On the eve of crucial negotiations over Iran’s controversial nuclear program, U.S. and Iranian diplomats expressed hope Wednesday that they’ll be able reach an initial understanding leading to a comprehensive accord by Friday.
The deal would involve lifting for six months some of the international economic sanctions that have been imposed on Iran in exchange for its curbing the enrichment of uranium.
Such a deal would mark a breakthrough in the decade-long dispute over a program that the United States, Britain, France, Germany, Russia and China fear is intended to produce a nuclear weapon.
“What we’re looking for now is a first phase, a first step, an initial understanding that stops Iran’s nuclear program for the first time in decades and potentially rolls some of it back,” a senior U.S. official said. The official, a member of the U.S. delegation led by Undersecretary of State Wendy Sherman, couldn’t be identified under the rules of the briefing.
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At the heart of the proposal is the demand that Iran halt the expansion of its ability to enrich uranium, presumably by not buying new centrifuges, the equipment used in the enrichment process. That’s a change from previous demands that Iran stop enriching uranium past a certain purity.
Iran already has produced a sizable stockpile of low-enriched uranium and a more worrisome supply of 200 kilograms – 440 pounds – of uranium enriched to 25 percent purity. Experts say there’s no clear need in Iran’s peaceful nuclear program for the latter amount, and that if Iran decided to, that 25 percent could be enriched quickly to the high-level purity needed to produce a nuclear weapon.
Iran’s new foreign minister, Javad Zarif, said Iran was “prepared to reach an agreement” in the talks this week.
“We are optimistic that we can move forward,” he told France 24, an all-news television channel. Zarif said that while the negotiations were expected to take at least a year to complete, Iran needed to have a sense of the final outcome. He appeared to be referring to Iran’s demand to end the most devastating sanctions, which limit oil sales and international banking relations. The accord under discussion this week, he said, addresses the most immediate concerns of Iran, the U.S. and the five other nations.
“I believe it’s not difficult to reach that agreement,” Zarif said. If the six major powers “are prepared to reach an agreement, then we can have an agreement.”
Because so little has come out about the behind-scenes talks since they kicked off in Geneva in mid-October, it wasn’t clear whether the two sides were genuinely on the edge of an agreement or whether both were posturing and professing eagerness for a deal in order to increase psychological pressure on each other.
The senior U.S. official said the six powers were willing to expand on an offer they’d made in February at talks in Almaty, Kazakhstan, that Iran rejected at the time. That proposal offered to ease bans on the sale of Iran’s petrochemicals and precious metals in return for a complete halt in uranium enrichment beyond a 20 percent level. This time, it’s a sliding scale.
“We do have a menu of options that allow us to mix and match . . . what we might be willing to do depending on what they would do,” the official said.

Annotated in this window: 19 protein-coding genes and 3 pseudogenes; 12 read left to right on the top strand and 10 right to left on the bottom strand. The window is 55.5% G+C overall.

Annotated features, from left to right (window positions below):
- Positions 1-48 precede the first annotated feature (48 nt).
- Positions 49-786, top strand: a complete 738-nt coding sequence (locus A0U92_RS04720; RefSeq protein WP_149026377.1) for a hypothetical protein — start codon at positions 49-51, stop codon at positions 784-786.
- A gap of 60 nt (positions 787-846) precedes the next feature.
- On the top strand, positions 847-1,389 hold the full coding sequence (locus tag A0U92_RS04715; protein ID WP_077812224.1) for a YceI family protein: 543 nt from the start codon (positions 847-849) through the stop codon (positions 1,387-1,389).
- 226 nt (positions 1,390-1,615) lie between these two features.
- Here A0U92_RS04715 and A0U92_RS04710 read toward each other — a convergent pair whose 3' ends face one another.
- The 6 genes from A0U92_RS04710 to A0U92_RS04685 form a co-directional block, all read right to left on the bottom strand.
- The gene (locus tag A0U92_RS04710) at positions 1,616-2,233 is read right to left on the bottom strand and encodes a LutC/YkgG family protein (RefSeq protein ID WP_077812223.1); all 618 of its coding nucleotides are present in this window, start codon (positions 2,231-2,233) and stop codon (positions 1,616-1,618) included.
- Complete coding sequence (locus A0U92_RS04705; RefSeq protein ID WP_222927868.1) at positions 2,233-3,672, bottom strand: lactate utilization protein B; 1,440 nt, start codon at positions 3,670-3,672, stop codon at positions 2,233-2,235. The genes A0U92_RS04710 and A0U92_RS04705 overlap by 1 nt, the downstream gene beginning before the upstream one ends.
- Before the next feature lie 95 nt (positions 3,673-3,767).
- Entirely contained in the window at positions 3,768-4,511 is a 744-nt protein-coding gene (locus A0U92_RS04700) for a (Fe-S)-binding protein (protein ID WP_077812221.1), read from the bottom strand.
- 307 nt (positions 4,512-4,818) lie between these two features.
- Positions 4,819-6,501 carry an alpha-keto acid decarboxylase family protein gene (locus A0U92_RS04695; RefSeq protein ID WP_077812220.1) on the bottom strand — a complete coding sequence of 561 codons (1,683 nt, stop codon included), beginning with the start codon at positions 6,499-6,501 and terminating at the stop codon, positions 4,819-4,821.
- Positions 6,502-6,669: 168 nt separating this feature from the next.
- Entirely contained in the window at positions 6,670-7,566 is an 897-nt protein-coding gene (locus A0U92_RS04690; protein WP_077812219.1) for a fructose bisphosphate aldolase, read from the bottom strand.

The six-month period for the interim agreement is only a proposal and hasn’t been agreed to, the official said.
One of the biggest questions as the talks resume in Geneva is whether the U.S. Congress will impose additional unilateral sanctions against Iran, a step that Israel and its supporters in Congress favor but the Obama administration adamantly opposes. The senior official appealed to Congress not to do so: “Our experts believe any additional sanctions would be harmful at a truly crucial moment.”
Imposing new sanctions might undercut the prospects for a deal, which would leave “no attractive alternatives,” the official said. In fact, the only alternatives are allowing Iran to acquire nuclear weapons or going to war to prevent it.
Taking a pause in imposing sanctions isn’t taking a position on sanctions as such. “This is a decision to support or not support diplomacy,” the official said.
“For the first time, Iran appears to be committed to moving the process forward quickly,” the official added.
Zarif, a fluent English speaker who studied at San Francisco State University and the University of Denver and served as Iran’s ambassador to the United Nations, shouldered some of the blame for the deep lack of trust between his country and the United States and other major powers.
He called the current standoff “an unnecessary crisis” because Iran doesn’t seek nuclear weapons. “We believe that even the perception that Iran is seeking nuclear weapons is detrimental to our security,” he told France 24.
In the three weeks since the first formal round of negotiations in Geneva, Iran had talks with the International Atomic Energy Agency in Vienna that Zarif described as “very productive.” He called a further set of talks among technical experts from Iran and the six powers “a good round.”
Zarif said that if the negotiations didn’t result in a deal this week, they would at the next round. “I do believe if we cannot reach a breakthrough in this round, it is a disaster,” he said, “because it’s taken a long time to reach this state.”
He said there was a need to build confidence. “We believe the first steps will take us a long way in rebuilding that confidence, and then we can take the more difficult steps,” he said.